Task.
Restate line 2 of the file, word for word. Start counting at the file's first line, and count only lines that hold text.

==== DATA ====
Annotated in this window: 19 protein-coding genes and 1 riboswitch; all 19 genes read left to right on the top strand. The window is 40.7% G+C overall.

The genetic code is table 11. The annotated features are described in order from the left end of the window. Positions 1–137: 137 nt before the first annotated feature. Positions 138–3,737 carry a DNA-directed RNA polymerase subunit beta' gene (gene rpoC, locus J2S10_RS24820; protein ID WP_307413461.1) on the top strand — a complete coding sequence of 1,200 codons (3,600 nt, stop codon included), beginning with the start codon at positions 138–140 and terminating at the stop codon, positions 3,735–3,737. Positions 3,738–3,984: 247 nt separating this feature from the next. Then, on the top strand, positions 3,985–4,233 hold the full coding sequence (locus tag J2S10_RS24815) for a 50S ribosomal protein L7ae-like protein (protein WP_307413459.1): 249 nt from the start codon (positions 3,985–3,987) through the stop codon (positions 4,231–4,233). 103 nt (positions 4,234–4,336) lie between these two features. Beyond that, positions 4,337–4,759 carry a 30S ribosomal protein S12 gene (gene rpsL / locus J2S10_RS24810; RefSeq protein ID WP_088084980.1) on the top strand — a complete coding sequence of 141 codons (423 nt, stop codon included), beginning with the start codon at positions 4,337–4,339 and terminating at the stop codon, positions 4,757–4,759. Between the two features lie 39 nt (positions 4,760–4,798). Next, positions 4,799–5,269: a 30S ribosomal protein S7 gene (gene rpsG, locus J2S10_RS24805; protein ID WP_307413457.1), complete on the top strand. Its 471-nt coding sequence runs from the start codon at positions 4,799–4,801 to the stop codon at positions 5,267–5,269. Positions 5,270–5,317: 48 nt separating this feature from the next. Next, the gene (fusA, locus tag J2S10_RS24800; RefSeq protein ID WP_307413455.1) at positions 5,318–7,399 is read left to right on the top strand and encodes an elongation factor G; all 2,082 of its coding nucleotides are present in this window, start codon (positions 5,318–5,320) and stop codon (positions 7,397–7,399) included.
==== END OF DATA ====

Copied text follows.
The genetic code is table 11. The annotated features are described in order from the left end of the window. Positions 1–137: 137 nt before the first annotated feature. Positions 138–3,737 carry a DNA-directed RNA polymerase subunit beta' gene (gene rpoC, locus J2S10_RS24820; protein ID WP_307413461.1) on the top strand — a complete coding sequence of 1,200 codons (3,600 nt, stop codon included), beginning with the start codon at positions 138–140 and terminating at the stop codon, positions 3,735–3,737. Positions 3,738–3,984: 247 nt separating this feature from the next. Then, on the top strand, positions 3,985–4,233 hold the full coding sequence (locus tag J2S10_RS24815) for a 50S ribosomal protein L7ae-like protein (protein WP_307413459.1): 249 nt from the start codon (positions 3,985–3,987) through the stop codon (positions 4,231–4,233). 103 nt (positions 4,234–4,336) lie between these two features. Beyond that, positions 4,337–4,759 carry a 30S ribosomal protein S12 gene (gene rpsL / locus J2S10_RS24810; RefSeq protein ID WP_088084980.1) on the top strand — a complete coding sequence of 141 codons (423 nt, stop codon included), beginning with the start codon at positions 4,337–4,339 and terminating at the stop codon, positions 4,757–4,759. Between the two features lie 39 nt (positions 4,760–4,798). Next, positions 4,799–5,269: a 30S ribosomal protein S7 gene (gene rpsG, locus J2S10_RS24805; protein ID WP_307413457.1), complete on the top strand. Its 471-nt coding sequence runs from the start codon at positions 4,799–4,801 to the stop codon at positions 5,267–5,269. Positions 5,270–5,317: 48 nt separating this feature from the next. Next, the gene (fusA, locus tag J2S10_RS24800; RefSeq protein ID WP_307413455.1) at positions 5,318–7,399 is read left to right on the top strand and encodes an elongation factor G; all 2,082 of its coding nucleotides are present in this window, start codon (positions 5,318–5,320) and stop codon (positions 7,397–7,399) included.